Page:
Case study: J-1 program in Civil Engineering

A wide range of U.S. companies have developed formal J-1 visa on-the-job training programs. Many of those employers have branches or affiliates across the globe and utilize the J-1 visa program to train overseas employees at their U.S. facilities. What are the benefits to the U.S. company? What’s in it for the overseas employee? And what does the J-1 training look like?

We work with a large international civil engineering and construction services company. The organization has offices in Europe, the U.S. and Asia. In an effort to deploy the company’s U.S. methodologies and best practices on a standardized platform, and to develop future leaders within the organization, a select group of overseas employees participate in on-the-job training at the U.S. company. The overseas employees go through a rigorous training program that includes:

1. Orientation: this phase exposes the overseas employee to the U.S. company’s core operations and functions, customer’s business, management terminology and concepts as well as differences in legal and operational structures of non-profit and for-profit businesses
2. Professional development phase:  helps the participant learn about their own development and  management  opportunities within the organization and teaches a skill set required for managerial competence.
3. Leadership phase: participant learns about strategic managerial areas like goal orientation, planning, budgeting, decision making, change management
4. Project management: overseas employee is exposed to the tools required to work successfully in project management and observes cases, group activities and assignments related to project management.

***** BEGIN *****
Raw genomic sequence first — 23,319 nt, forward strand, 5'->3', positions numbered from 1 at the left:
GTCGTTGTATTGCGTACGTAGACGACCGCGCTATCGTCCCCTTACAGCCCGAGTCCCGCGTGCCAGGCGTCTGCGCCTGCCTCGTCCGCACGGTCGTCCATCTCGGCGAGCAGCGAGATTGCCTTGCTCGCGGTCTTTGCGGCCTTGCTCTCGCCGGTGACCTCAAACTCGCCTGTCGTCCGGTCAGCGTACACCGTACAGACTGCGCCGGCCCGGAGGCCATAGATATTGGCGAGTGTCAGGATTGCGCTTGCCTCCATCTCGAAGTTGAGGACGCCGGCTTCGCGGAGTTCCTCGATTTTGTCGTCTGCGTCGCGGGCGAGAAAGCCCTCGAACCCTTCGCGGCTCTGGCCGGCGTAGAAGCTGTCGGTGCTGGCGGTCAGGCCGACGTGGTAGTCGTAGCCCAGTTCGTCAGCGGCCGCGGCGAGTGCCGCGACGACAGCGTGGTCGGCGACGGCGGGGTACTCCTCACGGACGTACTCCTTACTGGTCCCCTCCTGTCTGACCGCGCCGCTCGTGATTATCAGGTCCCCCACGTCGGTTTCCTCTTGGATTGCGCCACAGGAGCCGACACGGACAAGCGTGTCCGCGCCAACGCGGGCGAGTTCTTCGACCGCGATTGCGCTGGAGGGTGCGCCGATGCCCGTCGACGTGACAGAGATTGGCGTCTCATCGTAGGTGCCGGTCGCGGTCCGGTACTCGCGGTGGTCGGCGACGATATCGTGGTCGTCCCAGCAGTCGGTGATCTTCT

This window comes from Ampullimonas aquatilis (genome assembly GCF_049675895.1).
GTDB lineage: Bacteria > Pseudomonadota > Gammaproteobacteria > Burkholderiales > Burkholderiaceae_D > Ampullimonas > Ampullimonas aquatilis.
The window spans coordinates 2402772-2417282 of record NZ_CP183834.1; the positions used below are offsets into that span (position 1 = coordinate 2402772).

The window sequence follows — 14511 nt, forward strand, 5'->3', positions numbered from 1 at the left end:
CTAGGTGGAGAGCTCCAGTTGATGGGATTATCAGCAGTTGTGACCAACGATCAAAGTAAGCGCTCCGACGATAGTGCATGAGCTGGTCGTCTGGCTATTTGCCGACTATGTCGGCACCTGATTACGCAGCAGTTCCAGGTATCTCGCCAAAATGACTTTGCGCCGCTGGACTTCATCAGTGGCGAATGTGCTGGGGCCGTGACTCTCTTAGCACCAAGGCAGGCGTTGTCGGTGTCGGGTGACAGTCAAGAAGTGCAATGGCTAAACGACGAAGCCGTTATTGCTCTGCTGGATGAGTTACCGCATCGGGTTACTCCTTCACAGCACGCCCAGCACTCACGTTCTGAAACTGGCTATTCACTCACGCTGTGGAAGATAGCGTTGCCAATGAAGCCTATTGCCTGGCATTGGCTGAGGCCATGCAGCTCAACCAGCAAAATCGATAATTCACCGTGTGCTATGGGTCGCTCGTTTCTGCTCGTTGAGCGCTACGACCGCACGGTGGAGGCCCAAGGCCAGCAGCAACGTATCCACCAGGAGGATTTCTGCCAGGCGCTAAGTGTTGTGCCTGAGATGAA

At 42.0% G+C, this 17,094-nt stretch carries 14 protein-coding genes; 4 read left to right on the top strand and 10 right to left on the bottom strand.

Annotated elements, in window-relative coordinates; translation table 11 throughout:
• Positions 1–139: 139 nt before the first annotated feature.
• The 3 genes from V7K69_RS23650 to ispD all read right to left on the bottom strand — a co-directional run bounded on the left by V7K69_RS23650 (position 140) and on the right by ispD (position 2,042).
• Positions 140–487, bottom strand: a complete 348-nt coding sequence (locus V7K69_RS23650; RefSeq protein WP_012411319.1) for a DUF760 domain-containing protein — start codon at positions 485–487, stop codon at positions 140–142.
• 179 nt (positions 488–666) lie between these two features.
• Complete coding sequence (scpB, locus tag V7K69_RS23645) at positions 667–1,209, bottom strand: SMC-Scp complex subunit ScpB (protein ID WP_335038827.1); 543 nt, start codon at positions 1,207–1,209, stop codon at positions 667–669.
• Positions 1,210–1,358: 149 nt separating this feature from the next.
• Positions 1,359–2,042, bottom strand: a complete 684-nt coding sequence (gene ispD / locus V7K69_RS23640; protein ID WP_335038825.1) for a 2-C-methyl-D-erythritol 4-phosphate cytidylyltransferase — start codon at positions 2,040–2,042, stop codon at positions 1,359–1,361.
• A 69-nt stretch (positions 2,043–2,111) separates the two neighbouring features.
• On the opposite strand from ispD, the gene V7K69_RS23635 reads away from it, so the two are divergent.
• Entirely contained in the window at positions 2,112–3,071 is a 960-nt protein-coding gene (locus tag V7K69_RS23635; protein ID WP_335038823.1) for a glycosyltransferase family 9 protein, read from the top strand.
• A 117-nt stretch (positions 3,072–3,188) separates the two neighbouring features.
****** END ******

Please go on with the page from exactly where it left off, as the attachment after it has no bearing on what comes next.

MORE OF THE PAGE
The U.S. employer benefits from the J-1 program on various levels:
– Develop future leaders within the organization
– Ensure that U.S. methodologies and best practices are shared on a standardized platform
– The overseas employees bring unique perspectives and expertise to the U.S. company. The exchange of knowledge and skill between the overseas and U.S. employees significantly improves the skills of all employees.

The overseas employees benefit by participating in a training program overseas which exposes them to a different culture and knowledge. They learn new skills that significantly enhance their career potential. As an added bonus, they are allowed a 30-day grace period upon successful completion of the program. Many J-1 participants use this time to travel and explore the United States.

While this program was specifically designed for civil engineering and construction, it can be easily modified to accommodate training in other engineering fields as well as various other industries such as law, finance,  business management, consulting services, etc.

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